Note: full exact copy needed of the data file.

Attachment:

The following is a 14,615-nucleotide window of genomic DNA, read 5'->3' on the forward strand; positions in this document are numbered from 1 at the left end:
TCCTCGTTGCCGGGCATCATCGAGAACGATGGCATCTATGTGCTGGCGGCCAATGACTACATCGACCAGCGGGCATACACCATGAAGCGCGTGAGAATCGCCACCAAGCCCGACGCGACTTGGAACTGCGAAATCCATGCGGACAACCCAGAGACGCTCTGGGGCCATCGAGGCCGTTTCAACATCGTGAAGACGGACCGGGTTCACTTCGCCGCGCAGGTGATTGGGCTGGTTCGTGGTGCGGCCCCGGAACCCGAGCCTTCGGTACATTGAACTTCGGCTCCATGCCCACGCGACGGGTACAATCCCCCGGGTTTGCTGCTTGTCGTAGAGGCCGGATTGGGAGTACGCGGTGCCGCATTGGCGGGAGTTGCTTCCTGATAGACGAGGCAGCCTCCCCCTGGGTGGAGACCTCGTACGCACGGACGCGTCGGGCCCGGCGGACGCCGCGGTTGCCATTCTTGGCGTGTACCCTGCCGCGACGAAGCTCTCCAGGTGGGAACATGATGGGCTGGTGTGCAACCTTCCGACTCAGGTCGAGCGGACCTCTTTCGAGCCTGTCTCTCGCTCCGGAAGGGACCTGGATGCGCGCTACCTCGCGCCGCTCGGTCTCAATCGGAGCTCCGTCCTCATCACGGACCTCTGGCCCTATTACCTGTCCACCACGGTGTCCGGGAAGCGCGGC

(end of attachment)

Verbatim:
The following is a 14,615-nucleotide window of genomic DNA, read 5'->3' on the forward strand; positions in this document are numbered from 1 at the left end:
TCCTCGTTGCCGGGCATCATCGAGAACGATGGCATCTATGTGCTGGCGGCCAATGACTACATCGACCAGCGGGCATACACCATGAAGCGCGTGAGAATCGCCACCAAGCCCGACGCGACTTGGAACTGCGAAATCCATGCGGACAACCCAGAGACGCTCTGGGGCCATCGAGGCCGTTTCAACATCGTGAAGACGGACCGGGTTCACTTCGCCGCGCAGGTGATTGGGCTGGTTCGTGGTGCGGCCCCGGAACCCGAGCCTTCGGTACATTGAACTTCGGCTCCATGCCCACGCGACGGGTACAATCCCCCGGGTTTGCTGCTTGTCGTAGAGGCCGGATTGGGAGTACGCGGTGCCGCATTGGCGGGAGTTGCTTCCTGATAGACGAGGCAGCCTCCCCCTGGGTGGAGACCTCGTACGCACGGACGCGTCGGGCCCGGCGGACGCCGCGGTTGCCATTCTTGGCGTGTACCCTGCCGCGACGAAGCTCTCCAGGTGGGAACATGATGGGCTGGTGTGCAACCTTCCGACTCAGGTCGAGCGGACCTCTTTCGAGCCTGTCTCTCGCTCCGGAAGGGACCTGGATGCGCGCTACCTCGCGCCGCTCGGTCTCAATCGGAGCTCCGTCCTCATCACGGACCTCTGGCCCTATTACCTGTCCACCACGGTGTCCGGGAAGCGCGGC